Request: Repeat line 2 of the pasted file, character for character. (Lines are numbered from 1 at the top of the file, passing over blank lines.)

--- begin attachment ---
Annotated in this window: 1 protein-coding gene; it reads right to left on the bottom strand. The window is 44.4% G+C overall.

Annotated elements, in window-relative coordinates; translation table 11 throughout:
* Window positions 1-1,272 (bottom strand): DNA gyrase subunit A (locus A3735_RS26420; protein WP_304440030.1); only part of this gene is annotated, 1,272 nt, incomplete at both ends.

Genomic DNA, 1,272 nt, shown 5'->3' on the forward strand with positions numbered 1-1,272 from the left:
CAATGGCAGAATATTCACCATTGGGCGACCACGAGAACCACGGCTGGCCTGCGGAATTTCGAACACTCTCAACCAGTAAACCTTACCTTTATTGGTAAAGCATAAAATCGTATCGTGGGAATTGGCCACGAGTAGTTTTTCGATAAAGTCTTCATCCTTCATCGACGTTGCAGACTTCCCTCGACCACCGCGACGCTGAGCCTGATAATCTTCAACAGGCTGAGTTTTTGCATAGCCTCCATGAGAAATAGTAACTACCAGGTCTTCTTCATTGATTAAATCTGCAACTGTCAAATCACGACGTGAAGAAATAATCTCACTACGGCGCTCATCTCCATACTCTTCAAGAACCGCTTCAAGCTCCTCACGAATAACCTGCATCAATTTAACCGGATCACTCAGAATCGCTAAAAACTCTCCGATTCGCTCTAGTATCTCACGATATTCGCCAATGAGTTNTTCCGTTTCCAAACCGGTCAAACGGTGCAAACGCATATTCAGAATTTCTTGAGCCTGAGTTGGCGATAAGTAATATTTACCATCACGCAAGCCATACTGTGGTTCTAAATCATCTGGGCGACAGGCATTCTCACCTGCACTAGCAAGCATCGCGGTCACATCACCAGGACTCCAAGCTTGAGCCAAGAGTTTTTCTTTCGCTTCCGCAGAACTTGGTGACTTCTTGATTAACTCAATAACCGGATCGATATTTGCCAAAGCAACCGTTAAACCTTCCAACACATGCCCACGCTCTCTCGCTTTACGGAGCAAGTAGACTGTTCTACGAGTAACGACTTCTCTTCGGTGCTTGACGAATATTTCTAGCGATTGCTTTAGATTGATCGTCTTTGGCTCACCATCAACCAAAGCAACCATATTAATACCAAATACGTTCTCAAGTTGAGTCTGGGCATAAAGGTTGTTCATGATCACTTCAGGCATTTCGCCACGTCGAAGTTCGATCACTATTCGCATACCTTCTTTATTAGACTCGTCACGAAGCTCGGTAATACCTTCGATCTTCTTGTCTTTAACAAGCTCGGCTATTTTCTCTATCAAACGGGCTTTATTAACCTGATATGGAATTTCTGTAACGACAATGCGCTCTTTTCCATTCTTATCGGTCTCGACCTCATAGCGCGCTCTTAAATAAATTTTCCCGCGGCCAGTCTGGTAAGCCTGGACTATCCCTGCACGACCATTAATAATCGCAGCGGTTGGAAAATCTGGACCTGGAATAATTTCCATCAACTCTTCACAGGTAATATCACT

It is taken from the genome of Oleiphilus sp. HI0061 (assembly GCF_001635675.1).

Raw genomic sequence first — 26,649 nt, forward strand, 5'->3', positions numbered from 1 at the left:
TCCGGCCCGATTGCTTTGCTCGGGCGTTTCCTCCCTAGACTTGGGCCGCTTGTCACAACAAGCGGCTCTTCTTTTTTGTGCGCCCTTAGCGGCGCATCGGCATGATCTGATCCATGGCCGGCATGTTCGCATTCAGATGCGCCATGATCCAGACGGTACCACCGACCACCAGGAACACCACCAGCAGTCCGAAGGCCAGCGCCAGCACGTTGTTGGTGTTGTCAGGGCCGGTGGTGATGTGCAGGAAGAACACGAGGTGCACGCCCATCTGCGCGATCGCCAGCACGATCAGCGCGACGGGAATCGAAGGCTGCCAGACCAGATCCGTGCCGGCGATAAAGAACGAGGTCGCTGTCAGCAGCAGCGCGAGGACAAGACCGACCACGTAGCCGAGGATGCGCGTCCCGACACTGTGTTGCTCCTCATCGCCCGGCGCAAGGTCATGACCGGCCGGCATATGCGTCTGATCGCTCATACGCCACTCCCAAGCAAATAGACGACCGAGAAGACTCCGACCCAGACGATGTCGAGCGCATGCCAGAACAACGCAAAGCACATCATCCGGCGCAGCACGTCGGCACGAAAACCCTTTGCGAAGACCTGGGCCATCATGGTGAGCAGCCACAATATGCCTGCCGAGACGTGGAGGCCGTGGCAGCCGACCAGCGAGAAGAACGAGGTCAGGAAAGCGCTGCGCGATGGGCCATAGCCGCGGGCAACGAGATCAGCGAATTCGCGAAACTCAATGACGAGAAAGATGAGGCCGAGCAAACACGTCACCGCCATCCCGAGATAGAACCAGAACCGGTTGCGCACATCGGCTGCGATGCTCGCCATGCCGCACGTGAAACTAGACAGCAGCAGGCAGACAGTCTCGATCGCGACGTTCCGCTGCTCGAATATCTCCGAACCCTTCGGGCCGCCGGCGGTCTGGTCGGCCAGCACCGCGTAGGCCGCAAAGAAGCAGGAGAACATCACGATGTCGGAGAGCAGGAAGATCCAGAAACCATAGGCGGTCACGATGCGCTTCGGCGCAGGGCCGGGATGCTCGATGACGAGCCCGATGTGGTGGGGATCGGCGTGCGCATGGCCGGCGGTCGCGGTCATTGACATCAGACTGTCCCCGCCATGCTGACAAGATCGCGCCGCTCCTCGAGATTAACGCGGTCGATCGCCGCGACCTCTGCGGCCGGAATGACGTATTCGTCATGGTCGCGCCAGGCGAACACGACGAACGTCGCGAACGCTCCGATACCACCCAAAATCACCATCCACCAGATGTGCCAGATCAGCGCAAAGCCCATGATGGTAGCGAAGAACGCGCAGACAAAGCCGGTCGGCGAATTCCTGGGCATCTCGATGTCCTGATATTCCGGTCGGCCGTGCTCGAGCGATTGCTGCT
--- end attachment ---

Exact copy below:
Annotated elements, in window-relative coordinates; translation table 11 throughout: